I've also given purpose to walks we've done by calling them garbage walks. We take bags with us and pick up any litter we find. Photographing our litter collection afterwards, before we dispense with it properly, gives the kids a tangible sense of accomplishment, like they're helping make the world a better place. Here's an inspiring blog about 20-minute beach cleanups: It Starts With Me.


We also sometimes do photo safaris, where we go out with a camera or two and a self-designed challenge to take photos that portray the day's weather, or show the change of the season, or catalogue the various tree species we can find, or depict an element of our community or whatever. Keeping a photo blog of our area helps make all of us feel like we're doing this for a reason. There are lots of photo-a-day blogs out there for inspiration.


Hope that gives you some ideas for ways to give walks some interesting purpose.



Mountain mama to three great kids and one great grown-up

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#7 of 9 Old 12-07-2012, 04:10 AM - Thread Starter
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Thanks!  I understand caching now.  I don't have any of those things but my friend gave me an old phone recently which may be useful.  I'll try to find out - I haven't worked out how to use it yet being one of the only people left in the developed world who is new to mobile phones!


I love the photo safari idea too.  The kids love taking photos.  Clean ups are something I do often.  Last month I picked up SIX glass bottles that were lying on the ground/on walls in a 10 minute walk.   It's relevant that the kids see me doing this often but haven't yet thought to pick anything up themselves (nor have I asked them to.)  That's certainly something to talk about.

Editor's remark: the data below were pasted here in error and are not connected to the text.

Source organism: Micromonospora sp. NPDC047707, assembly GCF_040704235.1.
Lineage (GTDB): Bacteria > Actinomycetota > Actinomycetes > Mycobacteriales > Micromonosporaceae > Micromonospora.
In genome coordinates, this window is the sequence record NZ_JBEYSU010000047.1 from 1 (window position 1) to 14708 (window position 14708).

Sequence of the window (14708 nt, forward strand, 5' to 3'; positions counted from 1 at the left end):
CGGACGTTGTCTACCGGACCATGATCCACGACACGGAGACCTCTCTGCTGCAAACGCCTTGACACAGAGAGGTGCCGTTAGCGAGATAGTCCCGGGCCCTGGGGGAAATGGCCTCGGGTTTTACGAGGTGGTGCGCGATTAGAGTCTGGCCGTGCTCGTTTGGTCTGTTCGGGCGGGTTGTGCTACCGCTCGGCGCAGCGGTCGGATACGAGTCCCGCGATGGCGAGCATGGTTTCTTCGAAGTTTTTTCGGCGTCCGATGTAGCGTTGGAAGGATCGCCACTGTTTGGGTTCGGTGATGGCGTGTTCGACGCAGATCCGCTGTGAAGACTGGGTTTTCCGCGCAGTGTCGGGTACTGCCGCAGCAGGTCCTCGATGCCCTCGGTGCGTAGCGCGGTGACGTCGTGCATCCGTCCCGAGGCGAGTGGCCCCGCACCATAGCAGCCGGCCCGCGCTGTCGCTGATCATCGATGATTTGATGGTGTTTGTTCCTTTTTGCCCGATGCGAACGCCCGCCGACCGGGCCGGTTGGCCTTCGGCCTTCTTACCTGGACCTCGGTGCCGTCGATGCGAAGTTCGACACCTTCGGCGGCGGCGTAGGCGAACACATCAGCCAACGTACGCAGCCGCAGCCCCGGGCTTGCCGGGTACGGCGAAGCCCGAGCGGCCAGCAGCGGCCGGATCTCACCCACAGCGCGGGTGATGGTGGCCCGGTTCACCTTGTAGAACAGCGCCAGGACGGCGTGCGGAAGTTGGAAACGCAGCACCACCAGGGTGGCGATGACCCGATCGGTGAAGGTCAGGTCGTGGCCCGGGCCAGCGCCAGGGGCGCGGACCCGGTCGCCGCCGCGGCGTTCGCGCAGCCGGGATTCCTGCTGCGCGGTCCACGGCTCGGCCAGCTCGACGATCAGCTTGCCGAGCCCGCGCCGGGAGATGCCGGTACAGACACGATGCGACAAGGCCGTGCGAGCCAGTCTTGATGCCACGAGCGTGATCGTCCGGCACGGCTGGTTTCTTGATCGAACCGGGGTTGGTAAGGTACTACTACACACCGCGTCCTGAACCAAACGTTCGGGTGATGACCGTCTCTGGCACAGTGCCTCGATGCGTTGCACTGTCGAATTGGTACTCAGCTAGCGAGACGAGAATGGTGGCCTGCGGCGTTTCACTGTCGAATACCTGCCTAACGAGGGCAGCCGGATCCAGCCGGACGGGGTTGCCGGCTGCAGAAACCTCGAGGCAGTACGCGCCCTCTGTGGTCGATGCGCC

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#8 of 9 Old 12-07-2012, 04:20 PM
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You can also get away with using goggle maps to geocache. That's how we did it for years before we could afford a gps system. ;) We'd print off our directions, and a close up map of the location. Actually, we started out writing it all down because I didn't even have a printer. lol There are usually clues listed with the geocache, too. There were a couple we couldn't find without a proper system, but I'd say we were able to find 80% - 90% of the caches we searched out. We had so much fun putting together our geocaching "kit". A fanny pack with a few items of different sizes donated from each of us, for replacing anything we kept from a cache...and a pen and paper for adding our names to the cache log books...and a first aid kit JIC...and plastic bags because we always clean up the cache site, or along the way to/from. Now, everyone has their own kit and we use the car gps (not the best, but a slight improvement on googling it. lol)


If your kids are into photography, maybe they would like to start photoblogs? They could decide on a different theme each week, then go out into the neighborhood to find interesting subjects that meet their themes.


Personally, my kids never had a choice but to walk the dog. In our house, the youngest person that weighs more than the dog is automatically responsible for walking it. If that person isn't allowed to go out by him/herself yet because of age or inability to properly clean up after the dog, the older sibling has to go with and take up the slack. ;)

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#9 of 9 Old 12-07-2012, 06:06 PM
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Letterboxing doesn't require a GPS, only clues. You can also get creative with carving your own stamps and making journals.